The answer is many fold, but you should first understand that anytime 
you place visual formatting or organization on a document you have 
established the basic elements of structuring.

With no expertise or knowledge of structured language, it would be 
cheaper, faster, and easier for you to have someone knowledgable 
create your DTD and train your staff. The good news is that if all 
your people are required to do is implement structured format on 
documents, then your effort is much less. Your people will only need 
to learn the interface and how to apply formatting, and the rules of 
application. Just like you require them to now know the interface of 
unstructured FrameMaker and understand your style rules.

Since I have never used footnotes, I can't answer as to the 
flexibility of structured footnotes.

The basic thing is that you structure the content, then apply the EDD 
to format it for publishing. It's much easier to change your 
formatting once the DTD and structure is in place.

The real question is why do your superiors think they need to go 
structured? Doing so means that the authors will have to have 
structure imposed upon them, they won't have the luxury of freeform.

Also understand that your DTD must reflect your needs. Structuring 
content means that you are identifying the relationship of the data 
to each other. A hierarchy of importance and relationships. Think of 
an outline, that's the basic thing you gain from structured 
FrameMaker, a standardized way of describing the hierarchy of content 
in relationship to other data.


At 3:07 PM -0500 12/15/08, Wendy McGovern wrote:
>Fellow Framers:
>Now, the question: What will we have to do differently from the way we
>produce a book in regular Frame today in order to make it XML if we went
>to structured Frame? I have seen people on this list ask questions that
>involve EDDs and DTDs, and, as an English and art major, would rather
>throw myself under a bus than to have to work with computer
>programming-looking stuff like that. (No offense to all you techies out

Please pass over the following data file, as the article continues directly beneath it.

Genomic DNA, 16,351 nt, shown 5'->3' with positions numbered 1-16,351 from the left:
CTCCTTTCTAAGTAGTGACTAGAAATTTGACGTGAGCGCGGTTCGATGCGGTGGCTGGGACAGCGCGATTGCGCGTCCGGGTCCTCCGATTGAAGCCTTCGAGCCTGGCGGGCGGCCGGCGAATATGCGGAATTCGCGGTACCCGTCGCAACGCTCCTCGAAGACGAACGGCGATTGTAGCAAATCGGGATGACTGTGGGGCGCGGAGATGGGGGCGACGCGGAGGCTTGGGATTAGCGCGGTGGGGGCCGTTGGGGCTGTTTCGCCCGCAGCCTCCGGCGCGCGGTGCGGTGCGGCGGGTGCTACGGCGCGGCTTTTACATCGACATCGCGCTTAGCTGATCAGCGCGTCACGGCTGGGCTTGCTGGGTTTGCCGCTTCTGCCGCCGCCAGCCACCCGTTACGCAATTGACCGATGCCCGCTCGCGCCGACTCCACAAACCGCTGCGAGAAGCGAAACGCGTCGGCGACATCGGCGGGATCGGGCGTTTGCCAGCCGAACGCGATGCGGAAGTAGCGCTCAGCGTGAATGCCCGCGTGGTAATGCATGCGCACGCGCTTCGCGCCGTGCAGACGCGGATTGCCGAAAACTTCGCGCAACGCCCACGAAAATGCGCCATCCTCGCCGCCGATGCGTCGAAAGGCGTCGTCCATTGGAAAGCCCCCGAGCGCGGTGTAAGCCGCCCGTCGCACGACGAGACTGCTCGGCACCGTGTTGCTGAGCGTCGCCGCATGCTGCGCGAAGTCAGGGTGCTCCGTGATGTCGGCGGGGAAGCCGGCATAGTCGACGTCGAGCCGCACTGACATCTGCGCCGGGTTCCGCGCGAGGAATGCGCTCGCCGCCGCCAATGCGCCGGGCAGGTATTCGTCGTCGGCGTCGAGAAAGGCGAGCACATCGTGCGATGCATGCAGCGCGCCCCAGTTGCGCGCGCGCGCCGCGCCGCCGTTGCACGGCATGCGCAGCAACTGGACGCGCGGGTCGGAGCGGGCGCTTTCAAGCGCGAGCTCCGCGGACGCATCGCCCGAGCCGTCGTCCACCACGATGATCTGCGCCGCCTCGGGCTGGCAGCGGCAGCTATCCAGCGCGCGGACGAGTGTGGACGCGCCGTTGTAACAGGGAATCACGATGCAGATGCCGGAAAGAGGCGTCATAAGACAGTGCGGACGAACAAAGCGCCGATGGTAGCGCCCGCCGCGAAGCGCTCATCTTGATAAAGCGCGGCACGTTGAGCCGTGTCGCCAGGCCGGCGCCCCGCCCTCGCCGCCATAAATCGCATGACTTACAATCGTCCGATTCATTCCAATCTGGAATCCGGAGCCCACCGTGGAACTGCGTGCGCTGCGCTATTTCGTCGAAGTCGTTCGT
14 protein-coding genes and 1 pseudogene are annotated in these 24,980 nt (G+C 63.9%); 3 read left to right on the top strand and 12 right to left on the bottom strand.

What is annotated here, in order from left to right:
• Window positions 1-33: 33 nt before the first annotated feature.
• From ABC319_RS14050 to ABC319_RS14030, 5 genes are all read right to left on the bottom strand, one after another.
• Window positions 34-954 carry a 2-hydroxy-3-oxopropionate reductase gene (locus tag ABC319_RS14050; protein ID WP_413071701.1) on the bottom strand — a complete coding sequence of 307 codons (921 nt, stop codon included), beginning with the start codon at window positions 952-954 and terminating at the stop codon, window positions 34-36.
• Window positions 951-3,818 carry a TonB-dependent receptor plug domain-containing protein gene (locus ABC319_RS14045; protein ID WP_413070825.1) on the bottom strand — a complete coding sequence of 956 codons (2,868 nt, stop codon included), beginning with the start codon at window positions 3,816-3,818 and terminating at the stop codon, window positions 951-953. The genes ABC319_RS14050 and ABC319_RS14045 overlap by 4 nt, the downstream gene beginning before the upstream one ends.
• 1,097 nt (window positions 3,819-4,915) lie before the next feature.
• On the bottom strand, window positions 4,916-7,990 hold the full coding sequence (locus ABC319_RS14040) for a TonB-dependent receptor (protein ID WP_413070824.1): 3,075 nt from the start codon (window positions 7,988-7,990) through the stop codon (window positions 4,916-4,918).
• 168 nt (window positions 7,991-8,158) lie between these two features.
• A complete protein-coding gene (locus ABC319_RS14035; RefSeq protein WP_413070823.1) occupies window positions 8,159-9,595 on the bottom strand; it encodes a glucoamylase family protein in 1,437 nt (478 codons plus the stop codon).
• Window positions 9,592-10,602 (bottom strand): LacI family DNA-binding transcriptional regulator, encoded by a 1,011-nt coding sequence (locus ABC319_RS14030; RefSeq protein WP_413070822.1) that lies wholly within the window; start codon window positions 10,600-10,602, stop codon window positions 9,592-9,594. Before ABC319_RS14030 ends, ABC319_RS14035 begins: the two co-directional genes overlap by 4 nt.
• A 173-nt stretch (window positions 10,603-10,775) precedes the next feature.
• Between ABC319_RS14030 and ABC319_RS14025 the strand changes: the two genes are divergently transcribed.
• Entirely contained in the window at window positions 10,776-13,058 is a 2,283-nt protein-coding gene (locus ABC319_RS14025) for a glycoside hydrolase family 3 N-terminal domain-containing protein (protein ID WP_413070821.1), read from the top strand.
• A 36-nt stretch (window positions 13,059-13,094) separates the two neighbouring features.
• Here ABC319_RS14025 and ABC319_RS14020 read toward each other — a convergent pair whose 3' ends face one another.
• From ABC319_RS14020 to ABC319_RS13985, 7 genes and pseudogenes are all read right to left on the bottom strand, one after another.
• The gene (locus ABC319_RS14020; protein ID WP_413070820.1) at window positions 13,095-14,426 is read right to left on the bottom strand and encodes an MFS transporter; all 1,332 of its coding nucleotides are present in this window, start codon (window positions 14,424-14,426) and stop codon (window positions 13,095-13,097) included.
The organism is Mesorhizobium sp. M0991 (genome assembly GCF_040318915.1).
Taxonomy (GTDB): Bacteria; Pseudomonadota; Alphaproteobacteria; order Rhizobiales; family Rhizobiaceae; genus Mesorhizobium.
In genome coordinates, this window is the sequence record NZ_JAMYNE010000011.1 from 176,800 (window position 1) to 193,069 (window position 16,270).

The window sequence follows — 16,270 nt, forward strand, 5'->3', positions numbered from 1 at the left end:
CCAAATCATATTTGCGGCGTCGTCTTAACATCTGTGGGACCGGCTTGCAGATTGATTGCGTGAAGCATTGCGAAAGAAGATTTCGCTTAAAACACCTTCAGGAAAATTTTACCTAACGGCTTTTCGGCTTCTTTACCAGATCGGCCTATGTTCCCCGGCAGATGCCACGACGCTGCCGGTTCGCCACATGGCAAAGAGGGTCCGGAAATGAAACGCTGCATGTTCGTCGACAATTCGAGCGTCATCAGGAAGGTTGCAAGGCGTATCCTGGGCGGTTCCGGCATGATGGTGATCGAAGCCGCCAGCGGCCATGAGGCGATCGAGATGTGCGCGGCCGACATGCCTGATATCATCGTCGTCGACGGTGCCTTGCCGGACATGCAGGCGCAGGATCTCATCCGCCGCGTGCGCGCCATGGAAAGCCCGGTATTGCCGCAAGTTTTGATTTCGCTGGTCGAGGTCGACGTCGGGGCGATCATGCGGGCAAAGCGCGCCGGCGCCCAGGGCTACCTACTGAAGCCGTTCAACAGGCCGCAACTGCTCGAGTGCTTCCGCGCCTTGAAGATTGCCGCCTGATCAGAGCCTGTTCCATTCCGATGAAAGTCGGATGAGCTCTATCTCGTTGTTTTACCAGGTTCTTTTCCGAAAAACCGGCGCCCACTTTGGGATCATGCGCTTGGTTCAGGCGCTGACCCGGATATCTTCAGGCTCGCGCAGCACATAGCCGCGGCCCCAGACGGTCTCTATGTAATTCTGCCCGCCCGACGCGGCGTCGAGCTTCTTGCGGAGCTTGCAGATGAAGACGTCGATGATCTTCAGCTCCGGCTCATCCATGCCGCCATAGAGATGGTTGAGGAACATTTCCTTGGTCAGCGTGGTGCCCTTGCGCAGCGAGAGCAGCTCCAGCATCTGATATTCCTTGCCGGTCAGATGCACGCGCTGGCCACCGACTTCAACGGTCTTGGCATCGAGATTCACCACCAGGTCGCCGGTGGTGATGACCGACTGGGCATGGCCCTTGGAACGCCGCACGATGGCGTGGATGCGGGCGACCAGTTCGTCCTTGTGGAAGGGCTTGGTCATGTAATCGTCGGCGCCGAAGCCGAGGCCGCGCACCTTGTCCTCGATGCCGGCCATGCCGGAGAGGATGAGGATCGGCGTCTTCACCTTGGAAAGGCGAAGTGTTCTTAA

>there in STC land.)
>Is structured Frame flexible enough to allow for extremely UNstructured
>content like we get from lawyers where we have a multiauthor book and
>one person has structured their chapter one way and others structure it
>another way, and because of the legal content, it CAN'T be made
>consistent because that's the way the statutes are? And does it allow
>for manual workarounds like we do when we get footnotes that take up 6
>inches of a page and we must manually break things to keep the footnotes
>with their references in the text?
>What level of brainpower is needed for a worker to use structured Frame?
>It's hard enough as it is to find people who can pick up Frame itself
>with a level of competence we need (especially at the salaries we give
>them as a nonprofit). What would a general salary range be for someone
>to be a desktop publisher/typesetter working with structured Frame?
>With structured Frame, do you typeset a Frame book and then do something
>with the EDD/ DTD stuff, or do you have to plan the book with the
>structural elements from the beginning, and how much extra time does all
>that other stuff take to do to make it XML?
>Am I overreacting, and is structured Frame not as much of a horror as I
>think it's going to be? I'm not quite sure why PDFs, which have been
>perfectly fine for our electronic publishing to date, are not seen as an
>adequate delivery medium for the future,
>Whew! Anyone willing to take a stab at convincing me we need to go with
>structure in the future?
>Wendy McGovern
>Publications Editor
>Pennsylvania Bar Institute
>5080 Ritter Road
>Mechanicsburg, PA 17055-6903
>1-800-932-4637, ext. 2257
>wmcgovern at
>You are currently subscribed to Framers as quills at
>Send list messages to framers at
>To unsubscribe send a blank email to
>framers-unsubscribe at
>or visit 
>Send administrative questions to listadmin at Visit
> for more resources and info.

Reply via email to